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Ammonium Hexafluoroniobate

CAS #:

Linear Formula:

NH4NbF6

MDL Number:

N/A

EC No.:

235-046-2

ORDER

PRODUCT Product Code ORDER SAFETY DATA TECHNICAL DATA
(2N) 99% Ammonium Hexafluoroniobate
AM-FNBO-02
Pricing > SDS > Data Sheet >
(3N) 99.9% Ammonium Hexafluoroniobate
AM-FNBO-03
Pricing > SDS > Data Sheet >
(4N) 99.99% Ammonium Hexafluoroniobate
AM-FNBO-04
Pricing > SDS > Data Sheet >
(5N) 99.999% Ammonium Hexafluoroniobate
AM-FNBO-05
Pricing > SDS > Data Sheet >

Ammonium Hexafluoroniobate Properties (Theoretical)

Compound Formula F6H4NNb
Molecular Weight 224.93
Appearance White crystalline powder
Melting Point N/A
Boiling Point N/A
Density N/A
Solubility in H2O N/A
Exact Mass 224.931172
Monoisotopic Mass 224.931172

Ammonium Hexafluoroniobate Health & Safety Information

Signal Word N/A
Hazard Statements N/A
Hazard Codes N/A
Transport Information N/A
MSDS / SDS

About Ammonium Hexafluoroniobate

Ammonium Hexafluoroniobate is an ammoniated (high pH) source of high purity niobium. American Elements produces to many standard grades when applicable, including Mil Spec (military grade); ACS, Reagent and Technical Grade; Food, Agricultural and Pharmaceutical Grade; Optical Grade, USP and EP/BP (European Pharmacopoeia/British Pharmacopoeia) and follows applicable ASTM testing standards. Typical and custom packaging is available. Additional technical, research and safety (MSDS) information is available as is a Reference Calculator for converting relevant units of measurement.

Ammonium Hexafluoroniobate Synonyms

Ammonium Hexafluoroniobate(V); Ammonium hexafluoroniobate(1-); Azanium pentafluoroniobium fluoride; Ammonium fluoride - pentafluoroniobium (1:1:1); niobate(1-), hexafluoro-, ammonium (1:1)

Chemical Identifiers

Linear Formula NH4NbF6
MDL Number N/A
EC No. 235-046-2
Pubchem CID 3084103
IUPAC Name azanium; hexafluoroniobium(1-)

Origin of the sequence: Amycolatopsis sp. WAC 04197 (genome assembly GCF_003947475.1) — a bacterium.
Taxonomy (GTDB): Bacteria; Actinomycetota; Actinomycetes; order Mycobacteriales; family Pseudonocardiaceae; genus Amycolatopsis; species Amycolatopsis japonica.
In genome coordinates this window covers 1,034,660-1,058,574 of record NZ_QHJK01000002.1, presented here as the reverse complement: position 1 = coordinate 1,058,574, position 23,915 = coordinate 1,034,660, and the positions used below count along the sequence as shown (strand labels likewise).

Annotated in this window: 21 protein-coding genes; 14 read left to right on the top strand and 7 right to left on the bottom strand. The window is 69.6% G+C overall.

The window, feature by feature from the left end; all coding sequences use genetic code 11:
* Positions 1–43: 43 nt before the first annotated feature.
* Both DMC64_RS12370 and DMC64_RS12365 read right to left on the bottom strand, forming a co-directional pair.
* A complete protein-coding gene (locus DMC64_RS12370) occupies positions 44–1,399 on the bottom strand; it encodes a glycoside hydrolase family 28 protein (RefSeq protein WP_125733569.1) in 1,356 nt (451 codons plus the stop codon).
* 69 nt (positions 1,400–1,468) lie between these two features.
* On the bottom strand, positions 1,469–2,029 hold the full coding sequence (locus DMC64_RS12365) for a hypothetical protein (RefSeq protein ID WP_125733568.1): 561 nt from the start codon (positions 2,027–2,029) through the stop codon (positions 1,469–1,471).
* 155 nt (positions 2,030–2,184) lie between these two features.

SMILES [NH4+].F[Nb-](F)(F)(F)(F)F
InchI Identifier InChI=1S/6FH.H3N.Nb/h6*1H;1H3;/q;;;;;;;+5/p-5
InchI Key SKIHFCFFRXCIJA-UHFFFAOYSA-I

Packaging Specifications

Typical bulk packaging includes palletized plastic 5 gallon/25 kg. pails, fiber and steel drums to 1 ton super sacks in full container (FCL) or truck load (T/L) quantities. Research and sample quantities and hygroscopic, oxidizing or other air sensitive materials may be packaged under argon or vacuum. Shipping documentation includes a Certificate of Analysis and Safety Data Sheet (SDS). Solutions are packaged in polypropylene, plastic or glass jars up to palletized 440 gallon liquid totes, and 36,000 lb. tanker trucks.

Related Elements

See more Niobium products. Niobium (atomic symbol: Nb, atomic number: 41) is a Block D, Group 5, Period 5 element with an atomic weight of 92.90638. Niobium Bohr ModelThe number of electrons in each of niobium's shells is 2, 8, 18, 12, 1 and its electron configuration is [Kr] 4d4 5s1. The niobium atom has a radius of 146 pm and a Van der Waals radius of 207 pm. Niobium was discovered by Charles Hatchett in 1801 and first isolated by Christian Wilhelm Blomstrand in 1864. In its elemental form, niobium has a gray metallic appearance. Niobium has the largest magnetic penetration depth of any element and is one of three elemental type-II superconductors (Elemental Niobiumalong with vanadium and technetium). Niobium is found in the minerals pyrochlore, its main commercial source, and columbite. The word Niobium originates from Niobe, daughter of mythical Greek king Tantalus.

See more Nitrogen products. Nitrogen is a Block P, Group 15, Period 2 element. Its electron configuration is [He]2s22p3. Nitrogen is an odorless, tasteless, colorless and mostly inert gas. It is the seventh most abundant element in the universe and it constitutes 78.09% (by volume) of Earth's atmosphere. Nitrogen was discovered by Daniel Rutherford in 1772.

Fluorine is a Block P, Group 17, Period 2 element. Its electron configuration is [He]2s22p5. The fluorine atom has a covalent radius of 64 pm and its Van der Waals radius is 135 pm. In its elemental form, CAS 7782-41-4, fluorine gas has a pale yellow appearance. Fluorine was discovered by André-Marie Ampère in 1810. It was first isolated by Henri Moissan in 1886.

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October 18, 2019
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